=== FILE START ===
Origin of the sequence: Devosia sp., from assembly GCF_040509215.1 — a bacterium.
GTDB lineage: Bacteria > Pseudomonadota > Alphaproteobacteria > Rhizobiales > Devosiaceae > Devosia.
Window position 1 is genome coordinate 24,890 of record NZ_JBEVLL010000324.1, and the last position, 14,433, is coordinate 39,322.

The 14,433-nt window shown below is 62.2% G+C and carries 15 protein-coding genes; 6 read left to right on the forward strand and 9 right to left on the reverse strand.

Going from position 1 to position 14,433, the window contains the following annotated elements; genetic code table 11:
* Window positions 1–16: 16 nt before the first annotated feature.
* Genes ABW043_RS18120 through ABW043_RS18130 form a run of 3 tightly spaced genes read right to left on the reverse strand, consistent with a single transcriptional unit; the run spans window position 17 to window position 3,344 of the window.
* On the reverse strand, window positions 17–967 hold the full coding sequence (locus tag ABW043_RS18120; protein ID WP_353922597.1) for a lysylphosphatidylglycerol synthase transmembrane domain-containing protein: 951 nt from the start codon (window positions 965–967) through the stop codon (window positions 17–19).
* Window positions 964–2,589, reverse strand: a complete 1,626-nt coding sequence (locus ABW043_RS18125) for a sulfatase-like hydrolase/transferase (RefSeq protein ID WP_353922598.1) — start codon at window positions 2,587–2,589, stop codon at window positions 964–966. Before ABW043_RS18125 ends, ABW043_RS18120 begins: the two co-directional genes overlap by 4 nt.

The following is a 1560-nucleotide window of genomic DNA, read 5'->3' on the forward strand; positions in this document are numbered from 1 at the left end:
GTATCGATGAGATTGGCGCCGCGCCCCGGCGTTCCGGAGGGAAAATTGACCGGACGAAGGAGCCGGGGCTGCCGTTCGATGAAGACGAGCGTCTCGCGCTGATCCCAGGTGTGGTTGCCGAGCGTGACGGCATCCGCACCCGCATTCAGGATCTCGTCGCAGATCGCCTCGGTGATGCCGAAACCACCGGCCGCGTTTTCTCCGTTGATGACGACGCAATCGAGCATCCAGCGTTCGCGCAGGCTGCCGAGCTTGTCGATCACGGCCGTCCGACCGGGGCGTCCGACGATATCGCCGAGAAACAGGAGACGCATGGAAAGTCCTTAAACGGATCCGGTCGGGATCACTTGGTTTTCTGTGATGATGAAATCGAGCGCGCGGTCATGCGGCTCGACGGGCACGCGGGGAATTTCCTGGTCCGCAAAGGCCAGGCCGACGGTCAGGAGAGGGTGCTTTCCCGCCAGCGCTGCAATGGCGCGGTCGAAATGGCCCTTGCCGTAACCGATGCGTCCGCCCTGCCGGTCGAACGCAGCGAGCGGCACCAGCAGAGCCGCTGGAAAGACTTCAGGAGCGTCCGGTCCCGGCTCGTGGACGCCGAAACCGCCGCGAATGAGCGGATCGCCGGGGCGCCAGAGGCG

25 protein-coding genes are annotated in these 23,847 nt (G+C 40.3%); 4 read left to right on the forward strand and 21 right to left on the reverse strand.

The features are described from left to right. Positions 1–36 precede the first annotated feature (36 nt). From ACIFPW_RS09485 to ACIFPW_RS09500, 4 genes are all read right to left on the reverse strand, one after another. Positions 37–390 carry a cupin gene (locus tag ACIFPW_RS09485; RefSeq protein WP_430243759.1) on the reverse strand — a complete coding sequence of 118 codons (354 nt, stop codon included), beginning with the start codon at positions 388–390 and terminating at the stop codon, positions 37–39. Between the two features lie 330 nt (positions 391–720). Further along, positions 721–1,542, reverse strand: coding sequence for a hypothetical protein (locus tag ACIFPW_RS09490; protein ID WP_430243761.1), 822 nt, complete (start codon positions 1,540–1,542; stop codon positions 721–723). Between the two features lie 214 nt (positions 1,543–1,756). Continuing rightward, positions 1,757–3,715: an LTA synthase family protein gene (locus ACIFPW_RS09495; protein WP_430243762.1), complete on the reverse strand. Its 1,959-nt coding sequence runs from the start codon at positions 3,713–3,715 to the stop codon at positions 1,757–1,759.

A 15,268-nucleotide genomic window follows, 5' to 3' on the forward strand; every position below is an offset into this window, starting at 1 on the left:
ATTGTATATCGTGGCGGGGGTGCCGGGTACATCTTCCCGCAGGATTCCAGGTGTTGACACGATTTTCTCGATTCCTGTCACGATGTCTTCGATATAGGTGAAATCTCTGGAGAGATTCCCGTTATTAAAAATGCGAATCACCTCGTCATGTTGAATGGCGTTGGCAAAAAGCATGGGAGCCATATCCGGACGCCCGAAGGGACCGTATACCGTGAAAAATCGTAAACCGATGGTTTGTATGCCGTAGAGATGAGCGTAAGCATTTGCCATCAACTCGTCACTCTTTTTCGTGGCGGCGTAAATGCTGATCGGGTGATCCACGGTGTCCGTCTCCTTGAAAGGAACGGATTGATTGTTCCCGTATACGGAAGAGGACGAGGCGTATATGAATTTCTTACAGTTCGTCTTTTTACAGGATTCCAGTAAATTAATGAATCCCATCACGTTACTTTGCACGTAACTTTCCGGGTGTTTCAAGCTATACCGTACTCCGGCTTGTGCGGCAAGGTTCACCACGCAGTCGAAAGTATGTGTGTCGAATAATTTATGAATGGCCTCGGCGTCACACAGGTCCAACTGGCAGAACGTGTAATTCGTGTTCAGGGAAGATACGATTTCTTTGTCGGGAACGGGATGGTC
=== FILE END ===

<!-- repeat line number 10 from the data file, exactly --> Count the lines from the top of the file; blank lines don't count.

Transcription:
The following is a 1560-nucleotide window of genomic DNA, read 5'->3' on the forward strand; positions in this document are numbered from 1 at the left end: